The Arizona Supreme Court has ordered Maricopa County to pay nearly $60,000 to a Phoenix law firm after losing a lawsuit about County Recorder Adrian Fontes’ decision to provide voters an unapproved instruction for fixing errors on their ballots.
The supreme court’s award of $58,949 to Kolodin Law Group for attorney’s fees and court costs stems from a Sept. 10 ruling that found Fontes and other county officials “exceeded their authority” by advising voters to simply “cross out” any incorrect vote and then fill in the correct oval. The state’s approved procedure for resolving such mistakes is to request a new ballot so only the correct votes are marked.
Kolodin Law Group is also representing two Maricopa County voters who filed an election challenge on Thursday against Fontes and the county’s board of supervisors over problems encountered while trying to vote in-person on Nov. 3.
One of the plaintiffs, Laura Aguilera, contends she received a ballot after checking in on election day at one of Maricopa County’s 175 voting centers. However, she claims the tabulation machine provided no confirmation that her ballot was accepted.
When a ballot is processed correctly the tabulation machine prompts the voter to press a green button, which formally submits the ballot for counting. Any problems with the ballot should cause the machine to alert both the voter and a poll worker that further review is needed.
The lawsuit alleges Aguilera was denied a new after she reported a problem with the tabulation machine and that a poll worker then cancelled her check-in. The county’s webpage for voter participation does not show Aguilera ever checked-in on Election Day.
The other plaintiff, Donovan Drobina, alleges a tabulation machine at a different voting center was unable to read his ballot despite two attempts. A poll worker purportedly instructed Drobina to put his ballot in a special slot on tabulation machine so it could be manually reviewed later.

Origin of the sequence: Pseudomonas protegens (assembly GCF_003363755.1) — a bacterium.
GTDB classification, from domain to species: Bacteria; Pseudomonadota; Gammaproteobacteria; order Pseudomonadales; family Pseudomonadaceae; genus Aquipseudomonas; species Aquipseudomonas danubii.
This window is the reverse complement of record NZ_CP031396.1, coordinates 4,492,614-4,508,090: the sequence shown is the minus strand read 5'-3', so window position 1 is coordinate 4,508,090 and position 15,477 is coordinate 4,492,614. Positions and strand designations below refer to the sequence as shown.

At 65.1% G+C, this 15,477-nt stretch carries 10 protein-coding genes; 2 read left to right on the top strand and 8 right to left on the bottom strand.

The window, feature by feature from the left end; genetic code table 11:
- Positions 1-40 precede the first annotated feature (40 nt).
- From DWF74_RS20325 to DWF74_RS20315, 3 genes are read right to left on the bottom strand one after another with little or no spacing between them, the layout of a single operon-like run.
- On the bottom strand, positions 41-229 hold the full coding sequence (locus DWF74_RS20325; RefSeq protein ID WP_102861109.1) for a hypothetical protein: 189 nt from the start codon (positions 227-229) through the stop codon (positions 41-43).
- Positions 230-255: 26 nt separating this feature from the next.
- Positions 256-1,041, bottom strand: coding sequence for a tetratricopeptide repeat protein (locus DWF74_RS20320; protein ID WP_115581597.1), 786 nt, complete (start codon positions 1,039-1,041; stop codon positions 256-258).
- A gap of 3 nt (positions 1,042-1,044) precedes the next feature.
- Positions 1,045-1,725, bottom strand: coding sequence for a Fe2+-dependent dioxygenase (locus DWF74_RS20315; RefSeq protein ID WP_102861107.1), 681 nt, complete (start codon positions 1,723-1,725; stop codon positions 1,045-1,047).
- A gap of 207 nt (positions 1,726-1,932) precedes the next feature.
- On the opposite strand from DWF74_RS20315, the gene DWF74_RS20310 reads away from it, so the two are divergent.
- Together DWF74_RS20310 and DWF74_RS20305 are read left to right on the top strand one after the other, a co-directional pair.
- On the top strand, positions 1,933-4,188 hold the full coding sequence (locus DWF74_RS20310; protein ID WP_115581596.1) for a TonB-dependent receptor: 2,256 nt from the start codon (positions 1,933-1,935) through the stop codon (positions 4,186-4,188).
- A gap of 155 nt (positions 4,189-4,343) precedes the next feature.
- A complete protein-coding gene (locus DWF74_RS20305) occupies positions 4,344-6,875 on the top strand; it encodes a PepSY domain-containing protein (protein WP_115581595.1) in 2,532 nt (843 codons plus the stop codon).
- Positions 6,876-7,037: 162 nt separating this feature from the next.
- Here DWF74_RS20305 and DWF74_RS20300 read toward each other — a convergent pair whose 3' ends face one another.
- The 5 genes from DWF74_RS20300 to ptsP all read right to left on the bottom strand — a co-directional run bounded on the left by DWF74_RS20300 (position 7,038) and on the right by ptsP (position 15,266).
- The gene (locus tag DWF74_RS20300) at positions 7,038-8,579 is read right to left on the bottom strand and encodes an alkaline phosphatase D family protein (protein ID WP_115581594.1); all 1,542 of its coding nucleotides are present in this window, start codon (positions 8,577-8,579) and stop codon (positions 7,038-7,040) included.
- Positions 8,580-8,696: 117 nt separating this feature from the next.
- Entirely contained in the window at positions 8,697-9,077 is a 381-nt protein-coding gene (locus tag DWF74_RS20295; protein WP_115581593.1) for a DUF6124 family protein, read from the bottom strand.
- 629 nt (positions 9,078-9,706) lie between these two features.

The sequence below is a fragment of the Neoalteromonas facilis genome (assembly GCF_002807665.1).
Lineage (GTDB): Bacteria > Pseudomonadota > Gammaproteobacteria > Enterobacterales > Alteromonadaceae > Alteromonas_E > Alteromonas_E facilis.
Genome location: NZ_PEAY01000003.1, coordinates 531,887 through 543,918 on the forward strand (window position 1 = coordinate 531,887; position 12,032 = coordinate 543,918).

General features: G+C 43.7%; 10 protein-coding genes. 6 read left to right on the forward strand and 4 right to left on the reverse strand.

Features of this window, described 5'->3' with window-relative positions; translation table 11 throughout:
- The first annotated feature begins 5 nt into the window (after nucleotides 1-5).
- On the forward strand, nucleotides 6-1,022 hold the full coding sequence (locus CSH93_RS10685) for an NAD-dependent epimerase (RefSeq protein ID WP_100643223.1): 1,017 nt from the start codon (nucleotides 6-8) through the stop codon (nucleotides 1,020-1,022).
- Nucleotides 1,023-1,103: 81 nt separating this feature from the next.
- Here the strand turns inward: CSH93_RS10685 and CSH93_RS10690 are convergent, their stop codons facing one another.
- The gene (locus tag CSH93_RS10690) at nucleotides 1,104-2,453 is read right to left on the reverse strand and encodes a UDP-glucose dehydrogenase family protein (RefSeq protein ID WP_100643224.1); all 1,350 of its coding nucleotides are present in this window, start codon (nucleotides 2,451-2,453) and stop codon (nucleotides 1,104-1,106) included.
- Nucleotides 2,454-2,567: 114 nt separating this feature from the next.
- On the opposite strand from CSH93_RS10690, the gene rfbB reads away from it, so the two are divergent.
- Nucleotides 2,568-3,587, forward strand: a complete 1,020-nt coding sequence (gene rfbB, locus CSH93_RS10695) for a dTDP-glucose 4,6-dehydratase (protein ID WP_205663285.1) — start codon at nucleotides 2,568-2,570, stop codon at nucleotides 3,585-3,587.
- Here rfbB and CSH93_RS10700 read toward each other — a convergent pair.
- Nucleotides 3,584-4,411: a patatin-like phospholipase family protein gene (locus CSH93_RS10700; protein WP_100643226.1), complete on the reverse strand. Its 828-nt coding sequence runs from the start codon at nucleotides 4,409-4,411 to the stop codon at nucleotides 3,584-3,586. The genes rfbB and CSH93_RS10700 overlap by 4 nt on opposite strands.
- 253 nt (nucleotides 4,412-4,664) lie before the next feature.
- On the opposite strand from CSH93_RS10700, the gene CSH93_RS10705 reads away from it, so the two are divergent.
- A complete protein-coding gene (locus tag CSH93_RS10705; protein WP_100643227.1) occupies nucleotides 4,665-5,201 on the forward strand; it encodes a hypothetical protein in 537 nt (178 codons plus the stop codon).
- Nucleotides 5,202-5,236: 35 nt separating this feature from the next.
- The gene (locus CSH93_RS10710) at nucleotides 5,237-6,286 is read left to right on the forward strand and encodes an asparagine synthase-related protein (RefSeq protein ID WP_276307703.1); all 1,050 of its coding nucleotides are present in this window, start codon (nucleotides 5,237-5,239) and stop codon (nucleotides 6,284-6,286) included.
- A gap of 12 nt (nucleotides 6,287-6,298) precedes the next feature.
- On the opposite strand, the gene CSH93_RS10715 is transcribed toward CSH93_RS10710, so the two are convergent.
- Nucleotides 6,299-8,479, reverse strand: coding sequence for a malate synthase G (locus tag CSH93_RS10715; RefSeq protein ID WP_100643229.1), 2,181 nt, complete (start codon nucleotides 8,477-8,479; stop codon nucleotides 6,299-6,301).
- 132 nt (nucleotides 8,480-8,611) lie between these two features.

This caused Drobina to leave the voting site without his ballot already being tabulated. Such ballots are sent off-site where they are run through a different tabulation machine. If the ballot still can’t be read it is subjected to manual review by elections officials.
According to the lawsuit, Drobina was not “afforded the opportunity to cast a replacement ballot that would have allowed his votes to be automatically read and tabulated on site.” It adds that “voters have a right to know with certainty that, when they follow the instructions of elections officials, their votes will be counted both automatically and perfectly.”
Although the plaintiffs do not allege intentional misconduct by elections officials and employees, the lawsuit seeks “to vindicate their rights as Arizona voters to cast a vote that is not only counted, but is counted according to the processes the law requires, in both this and future elections.”
To that end, Aguilera is seeking a court order allowing her to cast a new ballot by Nov. 30, the date Secretary of State Katie Hobbs canvasses and certifies the election results for state and federal offices.
The parties have been ordered to appear for a telephonic hearing on Monday, Nov. 16 with Judge James D. Smith of the Maricopa County Superior Court.
The Arizona Supreme Court’s ruling in September against Fontes was obtained by Kolodin Law Group on behalf of Arizona Public Integrity Alliance. It enjoined county officials from distributing the “cross-out and re-vote” instruction with early ballots, but that didn’t stop those same county officials from including the prohibited instruction with election pamphlets later mailed to thousands of Maricopa County voters.
The county’s disregard for the spirit of the supreme court ruling is one reason the justices could award even more money to the Kolodin attorneys once a pending contempt motion is decided by the court. That’s because the law firm filed a contempt motion on Oct. 29, alleging that Fontes and other county officials acted in violation of the supreme court’s order by including the instruction with the pamphlets.
The contempt motion also cited Fontes’ highly critical public comments about the justices’ ruling. The justices are expected to hear arguments on the contempt issue later this year.